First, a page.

Please Proceed to the Highlighted Route: If Only It Were That Easy
By Kim Huggins |
April 24, 2020
April 24, 2020
“You are here.”

It would be nice to have one of those giant maps that pinpoints your current location—you know, the kind that helps you navigate shopping malls and amusement parks—to illustrate exactly where we stand amidst the coronavirus chaos. To show us the best direction to head in, the right action to take. To reveal what we’ll encounter around the next corner.

The truth is, none of us knows what the future holds. But by asking incisive questions, you can identify your most critical business issues and begin to map out a path forward.

At Navigate, that’s exactly what we’ve been focused on: helping clients adjust goals, accelerate key projects, and in some cases, pivot entirely to whole new ways of working. We’ve assembled specialized teams of subject matter experts to develop solutions that meet the needs of the moment without losing sight of the future. And we’ve been talking regularly—and candidly—with our client partners to better understand what tasks they consider mission-critical these days.

The last six weeks have involved a whole lot of listening, and our lines of communication will remain open for the foreseeable future. We may not know what the next 60 or 90 days will bring, but we do know that it’s crucial to stay connected in the face of uncertainty.

If you’re looking for ideas, inspiration or you’re simply curious about how we’re coping, these are the pressing issues we’re helping clients get ahead of right now.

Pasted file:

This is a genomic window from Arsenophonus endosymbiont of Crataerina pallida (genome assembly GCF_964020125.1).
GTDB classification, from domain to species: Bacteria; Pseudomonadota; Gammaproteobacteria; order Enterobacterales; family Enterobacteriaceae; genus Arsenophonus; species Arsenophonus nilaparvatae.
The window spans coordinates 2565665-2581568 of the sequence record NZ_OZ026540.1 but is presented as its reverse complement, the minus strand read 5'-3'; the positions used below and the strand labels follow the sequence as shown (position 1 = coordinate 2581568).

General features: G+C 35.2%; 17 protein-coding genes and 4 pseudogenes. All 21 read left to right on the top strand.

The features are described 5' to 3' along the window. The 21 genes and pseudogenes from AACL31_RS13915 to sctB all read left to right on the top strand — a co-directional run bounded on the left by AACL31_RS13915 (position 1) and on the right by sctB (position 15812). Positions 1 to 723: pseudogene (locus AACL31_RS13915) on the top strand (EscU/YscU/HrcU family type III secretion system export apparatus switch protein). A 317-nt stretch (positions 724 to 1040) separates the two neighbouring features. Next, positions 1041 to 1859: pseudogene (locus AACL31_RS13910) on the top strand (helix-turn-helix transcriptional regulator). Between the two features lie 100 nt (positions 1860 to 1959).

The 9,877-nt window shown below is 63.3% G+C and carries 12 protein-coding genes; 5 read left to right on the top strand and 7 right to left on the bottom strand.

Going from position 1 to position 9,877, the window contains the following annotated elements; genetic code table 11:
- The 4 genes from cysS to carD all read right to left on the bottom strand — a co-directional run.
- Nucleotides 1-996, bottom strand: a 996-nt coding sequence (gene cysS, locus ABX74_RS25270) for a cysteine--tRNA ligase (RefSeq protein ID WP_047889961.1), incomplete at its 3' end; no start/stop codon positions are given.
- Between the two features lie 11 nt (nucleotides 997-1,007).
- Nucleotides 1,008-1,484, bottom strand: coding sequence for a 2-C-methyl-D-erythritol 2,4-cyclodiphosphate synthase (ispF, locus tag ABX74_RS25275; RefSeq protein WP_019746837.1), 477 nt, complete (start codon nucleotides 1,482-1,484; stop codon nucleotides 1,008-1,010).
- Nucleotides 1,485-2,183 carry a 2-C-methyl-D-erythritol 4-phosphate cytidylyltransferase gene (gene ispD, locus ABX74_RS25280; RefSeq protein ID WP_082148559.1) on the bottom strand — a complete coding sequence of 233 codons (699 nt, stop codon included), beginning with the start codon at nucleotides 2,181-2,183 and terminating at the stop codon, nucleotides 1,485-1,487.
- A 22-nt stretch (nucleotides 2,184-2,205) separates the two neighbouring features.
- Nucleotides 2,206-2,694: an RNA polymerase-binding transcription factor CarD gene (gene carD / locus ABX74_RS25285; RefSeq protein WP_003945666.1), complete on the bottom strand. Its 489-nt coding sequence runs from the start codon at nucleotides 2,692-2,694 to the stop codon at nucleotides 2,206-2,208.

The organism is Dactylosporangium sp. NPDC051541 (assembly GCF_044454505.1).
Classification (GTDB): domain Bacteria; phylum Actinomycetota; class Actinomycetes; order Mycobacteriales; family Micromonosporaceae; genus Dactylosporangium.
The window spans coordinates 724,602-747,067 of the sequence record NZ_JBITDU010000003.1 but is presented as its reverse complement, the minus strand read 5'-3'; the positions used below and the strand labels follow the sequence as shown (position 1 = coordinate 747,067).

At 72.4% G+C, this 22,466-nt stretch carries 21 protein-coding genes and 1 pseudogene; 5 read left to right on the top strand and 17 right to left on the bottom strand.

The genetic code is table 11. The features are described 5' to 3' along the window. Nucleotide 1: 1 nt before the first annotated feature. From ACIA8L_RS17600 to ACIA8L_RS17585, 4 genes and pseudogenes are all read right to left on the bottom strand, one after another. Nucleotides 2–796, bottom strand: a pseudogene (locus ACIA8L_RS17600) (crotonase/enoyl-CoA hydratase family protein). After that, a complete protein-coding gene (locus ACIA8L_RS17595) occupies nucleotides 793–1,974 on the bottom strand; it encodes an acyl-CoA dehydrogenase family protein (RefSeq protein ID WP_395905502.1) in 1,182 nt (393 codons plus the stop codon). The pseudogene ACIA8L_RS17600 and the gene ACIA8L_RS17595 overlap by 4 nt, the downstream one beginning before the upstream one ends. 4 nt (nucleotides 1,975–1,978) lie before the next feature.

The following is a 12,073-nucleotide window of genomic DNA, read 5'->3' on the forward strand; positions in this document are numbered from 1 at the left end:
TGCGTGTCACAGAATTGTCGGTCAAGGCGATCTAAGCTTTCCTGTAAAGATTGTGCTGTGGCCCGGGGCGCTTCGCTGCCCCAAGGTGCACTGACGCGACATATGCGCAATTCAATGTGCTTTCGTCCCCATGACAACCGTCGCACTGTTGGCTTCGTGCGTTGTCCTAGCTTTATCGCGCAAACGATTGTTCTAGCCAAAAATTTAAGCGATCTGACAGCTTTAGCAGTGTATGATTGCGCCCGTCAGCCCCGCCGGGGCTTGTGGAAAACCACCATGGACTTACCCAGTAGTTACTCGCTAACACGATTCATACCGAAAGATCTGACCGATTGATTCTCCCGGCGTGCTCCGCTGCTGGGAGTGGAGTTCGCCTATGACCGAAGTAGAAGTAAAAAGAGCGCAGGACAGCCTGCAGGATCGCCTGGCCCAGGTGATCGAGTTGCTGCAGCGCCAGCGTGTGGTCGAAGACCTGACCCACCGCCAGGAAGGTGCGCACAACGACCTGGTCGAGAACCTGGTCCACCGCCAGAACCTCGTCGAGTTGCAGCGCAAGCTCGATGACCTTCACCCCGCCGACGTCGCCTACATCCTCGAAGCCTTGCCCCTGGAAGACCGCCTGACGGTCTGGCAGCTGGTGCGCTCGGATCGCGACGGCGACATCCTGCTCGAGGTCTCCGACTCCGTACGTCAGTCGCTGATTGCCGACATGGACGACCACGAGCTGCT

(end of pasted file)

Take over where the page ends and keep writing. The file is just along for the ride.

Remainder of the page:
Adapting to New Ways of Working

The COVID-19 outbreak came in like a wrecking ball, landing smack in the middle of Q1 and obliterating the notion of “business as usual.” Plans, even the best-laid ones, went awry as the pandemic consumed entire industries and supply chains. In order to keep pace with this rapidly changing environment, we’ve been helping clients stay nimble and adapt their ways of working.

One of Navigate’s clients, a national leader in higher education, has historically relied on an in-person working culture, and the move to remote work has been a major adjustment. We’re working directly with key teams on their transition strategy, providing guidelines and practical tips for how to implement plans effectively—and of course, swiftly. We’re even investing extra time to assist with additional projects that fall outside of our typical engagement parameters, because now more than ever, we’re committed to doing what’s best for our clients.

Balancing Short-Term Urgency with Long-Term Planning

When you enter crisis mode, it can be difficult (if not impossible) to properly prioritize. What you were working on yesterday may no longer seem relevant, but you can’t just abandon current or future initiatives altogether. It’s helpful to take a step back and assess which projects can take a backseat and which need to be put on the fast track.